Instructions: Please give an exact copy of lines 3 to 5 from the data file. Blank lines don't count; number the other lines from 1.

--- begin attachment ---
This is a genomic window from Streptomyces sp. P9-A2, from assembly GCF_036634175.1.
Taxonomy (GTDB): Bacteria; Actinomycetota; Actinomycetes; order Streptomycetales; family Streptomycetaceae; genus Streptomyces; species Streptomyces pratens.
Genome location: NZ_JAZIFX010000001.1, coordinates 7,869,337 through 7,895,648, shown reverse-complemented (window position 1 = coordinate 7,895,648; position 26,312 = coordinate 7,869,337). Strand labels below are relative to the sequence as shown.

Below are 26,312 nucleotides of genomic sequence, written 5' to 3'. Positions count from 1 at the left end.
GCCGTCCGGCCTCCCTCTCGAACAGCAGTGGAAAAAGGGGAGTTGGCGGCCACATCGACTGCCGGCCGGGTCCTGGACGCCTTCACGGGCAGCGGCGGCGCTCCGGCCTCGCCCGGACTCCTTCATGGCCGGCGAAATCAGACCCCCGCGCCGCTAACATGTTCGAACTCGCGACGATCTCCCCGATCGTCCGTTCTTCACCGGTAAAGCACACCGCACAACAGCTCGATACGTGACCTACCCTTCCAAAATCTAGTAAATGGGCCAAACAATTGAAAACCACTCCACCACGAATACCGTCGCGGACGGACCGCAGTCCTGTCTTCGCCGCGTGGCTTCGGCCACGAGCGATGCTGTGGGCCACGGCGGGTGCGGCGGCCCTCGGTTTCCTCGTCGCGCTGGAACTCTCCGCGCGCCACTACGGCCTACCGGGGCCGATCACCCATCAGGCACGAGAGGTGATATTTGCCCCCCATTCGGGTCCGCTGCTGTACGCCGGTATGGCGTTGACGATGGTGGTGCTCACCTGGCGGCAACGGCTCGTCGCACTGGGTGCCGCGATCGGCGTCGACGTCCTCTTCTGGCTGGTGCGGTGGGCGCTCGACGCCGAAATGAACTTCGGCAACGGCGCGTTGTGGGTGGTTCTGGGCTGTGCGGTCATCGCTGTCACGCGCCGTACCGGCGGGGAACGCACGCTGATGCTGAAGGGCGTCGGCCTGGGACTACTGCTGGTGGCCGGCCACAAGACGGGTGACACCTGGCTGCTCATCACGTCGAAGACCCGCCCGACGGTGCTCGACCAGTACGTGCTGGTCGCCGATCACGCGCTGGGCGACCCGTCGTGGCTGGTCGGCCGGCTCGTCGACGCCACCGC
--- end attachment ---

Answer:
Genome location: NZ_JAZIFX010000001.1, coordinates 7,869,337 through 7,895,648, shown reverse-complemented (window position 1 = coordinate 7,895,648; position 26,312 = coordinate 7,869,337). Strand labels below are relative to the sequence as shown.

Below are 26,312 nucleotides of genomic sequence, written 5' to 3'. Positions count from 1 at the left end.
GCCGTCCGGCCTCCCTCTCGAACAGCAGTGGAAAAAGGGGAGTTGGCGGCCACATCGACTGCCGGCCGGGTCCTGGACGCCTTCACGGGCAGCGGCGGCGCTCCGGCCTCGCCCGGACTCCTTCATGGCCGGCGAAATCAGACCCCCGCGCCGCTAACATGTTCGAACTCGCGACGATCTCCCCGATCGTCCGTTCTTCACCGGTAAAGCACACCGCACAACAGCTCGATACGTGACCTACCCTTCCAAAATCTAGTAAATGGGCCAAACAATTGAAAACCACTCCACCACGAATACCGTCGCGGACGGACCGCAGTCCTGTCTTCGCCGCGTGGCTTCGGCCACGAGCGATGCTGTGGGCCACGGCGGGTGCGGCGGCCCTCGGTTTCCTCGTCGCGCTGGAACTCTCCGCGCGCCACTACGGCCTACCGGGGCCGATCACCCATCAGGCACGAGAGGTGATATTTGCCCCCCATTCGGGTCCGCTGCTGTACGCCGGTATGGCGTTGACGATGGTGGTGCTCACCTGGCGGCAACGGCTCGTCGCACTGGGTGCCGCGATCGGCGTCGACGTCCTCTTCTGGCTGGTGCGGTGGGCGCTCGACGCCGAAATGAACTTCGGCAACGGCGCGTTGTGGGTGGTTCTGGGCTGTGCGGTCATCGCTGTCACGCGCCGTACCGGCGGGGAACGCACGCTGATGCTGAAGGGCGTCGGCCTGGGACTACTGCTGGTGGCCGGCCACAAGACGGGTGACACCTGGCTGCTCATCACGTCGAAGACCCGCCCGACGGTGCTCGACCAGTACGTGCTGGTCGCCGATCACGCGCTGGGCGACCCGTCGTGGCTGGTCGGCCGGCTCGTCGACGCCACCGC